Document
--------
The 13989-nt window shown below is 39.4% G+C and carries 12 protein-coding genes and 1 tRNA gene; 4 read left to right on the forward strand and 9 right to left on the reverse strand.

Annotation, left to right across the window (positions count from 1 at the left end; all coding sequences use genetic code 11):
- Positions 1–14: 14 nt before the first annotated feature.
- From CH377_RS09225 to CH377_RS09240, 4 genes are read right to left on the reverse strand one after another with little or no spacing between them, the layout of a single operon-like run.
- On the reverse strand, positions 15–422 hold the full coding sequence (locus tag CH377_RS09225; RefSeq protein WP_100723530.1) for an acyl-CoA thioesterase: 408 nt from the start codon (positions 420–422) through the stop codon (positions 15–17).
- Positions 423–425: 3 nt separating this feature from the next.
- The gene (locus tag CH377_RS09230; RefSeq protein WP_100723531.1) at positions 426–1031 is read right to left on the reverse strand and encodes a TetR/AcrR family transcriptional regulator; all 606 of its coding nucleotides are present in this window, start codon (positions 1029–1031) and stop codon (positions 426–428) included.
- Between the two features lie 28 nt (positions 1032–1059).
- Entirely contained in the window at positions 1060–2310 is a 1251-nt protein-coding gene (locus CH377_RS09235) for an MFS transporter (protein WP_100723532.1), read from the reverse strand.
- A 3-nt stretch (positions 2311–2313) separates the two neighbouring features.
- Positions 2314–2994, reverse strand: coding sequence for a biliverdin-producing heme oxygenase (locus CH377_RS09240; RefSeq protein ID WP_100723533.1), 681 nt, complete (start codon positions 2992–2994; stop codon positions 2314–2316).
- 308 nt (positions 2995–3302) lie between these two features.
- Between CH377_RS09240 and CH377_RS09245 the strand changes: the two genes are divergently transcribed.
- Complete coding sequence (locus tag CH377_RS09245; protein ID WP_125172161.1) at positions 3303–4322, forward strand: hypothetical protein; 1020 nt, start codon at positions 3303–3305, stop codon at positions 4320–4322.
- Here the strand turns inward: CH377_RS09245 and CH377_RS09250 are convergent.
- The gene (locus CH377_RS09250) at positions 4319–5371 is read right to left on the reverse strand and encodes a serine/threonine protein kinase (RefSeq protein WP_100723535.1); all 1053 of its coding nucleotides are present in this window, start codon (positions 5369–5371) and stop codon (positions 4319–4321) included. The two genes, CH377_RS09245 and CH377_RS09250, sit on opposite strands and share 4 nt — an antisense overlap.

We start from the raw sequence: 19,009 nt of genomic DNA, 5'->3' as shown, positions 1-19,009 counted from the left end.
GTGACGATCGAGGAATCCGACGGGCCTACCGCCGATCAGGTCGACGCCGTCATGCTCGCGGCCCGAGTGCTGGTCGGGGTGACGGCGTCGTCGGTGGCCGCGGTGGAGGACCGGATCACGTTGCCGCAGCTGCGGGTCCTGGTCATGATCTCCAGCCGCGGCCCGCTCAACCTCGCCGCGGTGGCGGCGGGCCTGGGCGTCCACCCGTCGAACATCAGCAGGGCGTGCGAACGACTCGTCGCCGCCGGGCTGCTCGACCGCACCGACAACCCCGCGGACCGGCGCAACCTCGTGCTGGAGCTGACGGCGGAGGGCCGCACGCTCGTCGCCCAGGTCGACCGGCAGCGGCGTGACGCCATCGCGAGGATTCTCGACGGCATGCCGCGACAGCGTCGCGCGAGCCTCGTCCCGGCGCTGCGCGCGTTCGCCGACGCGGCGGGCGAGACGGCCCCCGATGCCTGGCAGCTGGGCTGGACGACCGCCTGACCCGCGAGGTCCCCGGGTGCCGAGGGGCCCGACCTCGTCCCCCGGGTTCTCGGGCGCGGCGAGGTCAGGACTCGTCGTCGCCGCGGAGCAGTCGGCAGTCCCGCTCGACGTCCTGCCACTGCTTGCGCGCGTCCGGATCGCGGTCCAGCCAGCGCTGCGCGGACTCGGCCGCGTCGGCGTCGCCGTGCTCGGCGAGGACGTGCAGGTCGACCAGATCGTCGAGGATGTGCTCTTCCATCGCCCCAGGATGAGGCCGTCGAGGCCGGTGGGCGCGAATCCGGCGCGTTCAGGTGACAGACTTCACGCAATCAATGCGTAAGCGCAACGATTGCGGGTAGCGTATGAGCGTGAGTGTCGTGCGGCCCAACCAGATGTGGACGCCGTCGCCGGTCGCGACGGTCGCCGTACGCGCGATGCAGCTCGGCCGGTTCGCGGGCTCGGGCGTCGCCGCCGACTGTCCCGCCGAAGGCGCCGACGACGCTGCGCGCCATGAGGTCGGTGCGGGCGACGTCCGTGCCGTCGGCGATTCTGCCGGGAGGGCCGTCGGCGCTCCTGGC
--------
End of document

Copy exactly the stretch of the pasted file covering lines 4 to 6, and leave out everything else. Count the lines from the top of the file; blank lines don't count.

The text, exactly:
- From CH377_RS09225 to CH377_RS09240, 4 genes are read right to left on the reverse strand one after another with little or no spacing between them, the layout of a single operon-like run.
- On the reverse strand, positions 15–422 hold the full coding sequence (locus tag CH377_RS09225; RefSeq protein WP_100723530.1) for an acyl-CoA thioesterase: 408 nt from the start codon (positions 420–422) through the stop codon (positions 15–17).
- Positions 423–425: 3 nt separating this feature from the next.